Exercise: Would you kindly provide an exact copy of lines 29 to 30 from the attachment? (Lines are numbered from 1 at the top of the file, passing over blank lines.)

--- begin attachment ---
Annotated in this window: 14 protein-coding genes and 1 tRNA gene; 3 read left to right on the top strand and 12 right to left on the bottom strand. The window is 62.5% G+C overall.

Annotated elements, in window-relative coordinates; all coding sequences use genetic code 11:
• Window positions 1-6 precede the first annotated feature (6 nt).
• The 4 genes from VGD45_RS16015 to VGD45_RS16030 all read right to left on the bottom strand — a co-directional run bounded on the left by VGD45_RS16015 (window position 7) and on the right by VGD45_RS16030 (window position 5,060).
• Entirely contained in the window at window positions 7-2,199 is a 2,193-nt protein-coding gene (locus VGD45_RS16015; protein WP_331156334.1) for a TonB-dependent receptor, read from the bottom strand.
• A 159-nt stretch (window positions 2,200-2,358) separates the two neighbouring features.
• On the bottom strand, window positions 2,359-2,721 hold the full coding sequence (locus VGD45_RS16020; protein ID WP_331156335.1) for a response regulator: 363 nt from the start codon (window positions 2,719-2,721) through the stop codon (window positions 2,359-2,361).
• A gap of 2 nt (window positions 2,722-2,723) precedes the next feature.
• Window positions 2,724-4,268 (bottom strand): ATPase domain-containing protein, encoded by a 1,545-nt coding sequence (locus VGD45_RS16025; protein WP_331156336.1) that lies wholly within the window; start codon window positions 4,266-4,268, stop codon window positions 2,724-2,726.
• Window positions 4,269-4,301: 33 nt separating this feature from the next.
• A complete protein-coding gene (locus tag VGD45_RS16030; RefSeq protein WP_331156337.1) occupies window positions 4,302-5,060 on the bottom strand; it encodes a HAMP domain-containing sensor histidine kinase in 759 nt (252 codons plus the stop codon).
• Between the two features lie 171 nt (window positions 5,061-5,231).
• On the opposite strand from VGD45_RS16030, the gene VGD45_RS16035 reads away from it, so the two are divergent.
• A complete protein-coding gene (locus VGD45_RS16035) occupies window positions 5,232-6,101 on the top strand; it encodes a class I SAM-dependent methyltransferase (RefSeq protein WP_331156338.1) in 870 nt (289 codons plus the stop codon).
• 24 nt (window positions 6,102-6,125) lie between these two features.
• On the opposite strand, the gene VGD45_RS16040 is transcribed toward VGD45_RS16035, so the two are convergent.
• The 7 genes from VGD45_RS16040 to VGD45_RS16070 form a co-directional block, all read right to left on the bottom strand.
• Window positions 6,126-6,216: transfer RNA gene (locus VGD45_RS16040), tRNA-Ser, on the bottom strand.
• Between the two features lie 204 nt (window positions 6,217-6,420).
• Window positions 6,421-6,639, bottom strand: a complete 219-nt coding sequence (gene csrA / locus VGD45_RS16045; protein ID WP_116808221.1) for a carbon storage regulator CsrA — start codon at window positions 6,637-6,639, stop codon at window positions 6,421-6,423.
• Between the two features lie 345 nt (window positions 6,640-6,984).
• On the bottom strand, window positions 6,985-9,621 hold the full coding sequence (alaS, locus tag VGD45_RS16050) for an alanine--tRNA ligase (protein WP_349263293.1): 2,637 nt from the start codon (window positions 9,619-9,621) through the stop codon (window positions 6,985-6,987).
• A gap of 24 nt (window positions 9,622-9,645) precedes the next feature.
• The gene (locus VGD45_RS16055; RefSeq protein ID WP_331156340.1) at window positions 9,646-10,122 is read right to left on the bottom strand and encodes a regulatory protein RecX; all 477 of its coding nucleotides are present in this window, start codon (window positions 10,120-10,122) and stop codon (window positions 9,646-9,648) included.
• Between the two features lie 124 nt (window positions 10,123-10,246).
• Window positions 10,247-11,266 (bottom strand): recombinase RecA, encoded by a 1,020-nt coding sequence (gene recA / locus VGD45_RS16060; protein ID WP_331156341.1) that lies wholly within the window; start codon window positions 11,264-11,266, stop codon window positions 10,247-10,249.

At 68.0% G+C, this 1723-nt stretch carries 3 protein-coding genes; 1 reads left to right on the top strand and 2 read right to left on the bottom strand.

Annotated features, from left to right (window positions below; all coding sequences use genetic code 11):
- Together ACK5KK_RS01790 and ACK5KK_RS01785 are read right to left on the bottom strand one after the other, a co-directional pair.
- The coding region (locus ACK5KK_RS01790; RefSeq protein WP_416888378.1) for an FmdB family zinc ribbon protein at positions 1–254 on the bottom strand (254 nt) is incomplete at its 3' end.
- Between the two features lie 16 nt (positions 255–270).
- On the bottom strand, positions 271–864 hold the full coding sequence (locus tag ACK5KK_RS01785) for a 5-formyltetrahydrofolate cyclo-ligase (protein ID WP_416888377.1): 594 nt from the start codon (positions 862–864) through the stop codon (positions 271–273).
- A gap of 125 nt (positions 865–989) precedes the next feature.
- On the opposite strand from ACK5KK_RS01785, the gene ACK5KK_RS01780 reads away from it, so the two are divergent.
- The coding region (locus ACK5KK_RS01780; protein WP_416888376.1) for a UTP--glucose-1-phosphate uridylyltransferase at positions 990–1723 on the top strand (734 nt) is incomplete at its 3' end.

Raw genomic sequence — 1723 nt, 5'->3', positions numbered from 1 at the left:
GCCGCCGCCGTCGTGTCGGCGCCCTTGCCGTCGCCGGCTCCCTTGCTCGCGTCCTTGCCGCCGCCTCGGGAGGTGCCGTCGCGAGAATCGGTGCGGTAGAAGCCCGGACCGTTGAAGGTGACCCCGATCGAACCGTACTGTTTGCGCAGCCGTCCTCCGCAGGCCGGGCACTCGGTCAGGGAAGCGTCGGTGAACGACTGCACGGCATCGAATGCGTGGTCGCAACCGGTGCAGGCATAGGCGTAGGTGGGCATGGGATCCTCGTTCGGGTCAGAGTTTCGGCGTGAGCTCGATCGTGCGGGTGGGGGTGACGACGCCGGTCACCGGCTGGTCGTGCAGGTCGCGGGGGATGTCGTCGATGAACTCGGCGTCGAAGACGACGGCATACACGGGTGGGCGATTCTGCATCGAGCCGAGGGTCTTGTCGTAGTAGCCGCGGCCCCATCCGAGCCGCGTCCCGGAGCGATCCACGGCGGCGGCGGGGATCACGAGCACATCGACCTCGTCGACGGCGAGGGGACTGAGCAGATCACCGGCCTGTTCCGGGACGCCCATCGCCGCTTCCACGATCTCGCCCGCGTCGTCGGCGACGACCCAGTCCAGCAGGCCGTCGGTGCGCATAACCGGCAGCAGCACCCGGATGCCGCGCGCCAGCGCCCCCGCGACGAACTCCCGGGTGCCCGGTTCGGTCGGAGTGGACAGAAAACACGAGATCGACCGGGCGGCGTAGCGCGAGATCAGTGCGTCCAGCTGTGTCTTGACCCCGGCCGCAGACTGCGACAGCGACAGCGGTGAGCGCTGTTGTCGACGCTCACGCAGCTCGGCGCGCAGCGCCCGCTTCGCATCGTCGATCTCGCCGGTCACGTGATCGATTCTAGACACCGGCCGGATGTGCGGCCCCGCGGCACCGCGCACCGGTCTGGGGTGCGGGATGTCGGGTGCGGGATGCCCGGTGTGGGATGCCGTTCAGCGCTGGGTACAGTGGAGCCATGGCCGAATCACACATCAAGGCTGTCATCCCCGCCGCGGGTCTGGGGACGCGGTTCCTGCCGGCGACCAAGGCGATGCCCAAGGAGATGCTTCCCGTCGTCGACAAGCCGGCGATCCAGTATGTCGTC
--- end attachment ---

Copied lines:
- Together ACK5KK_RS01790 and ACK5KK_RS01785 are read right to left on the bottom strand one after the other, a co-directional pair.
- The coding region (locus ACK5KK_RS01790; RefSeq protein WP_416888378.1) for an FmdB family zinc ribbon protein at positions 1–254 on the bottom strand (254 nt) is incomplete at its 3' end.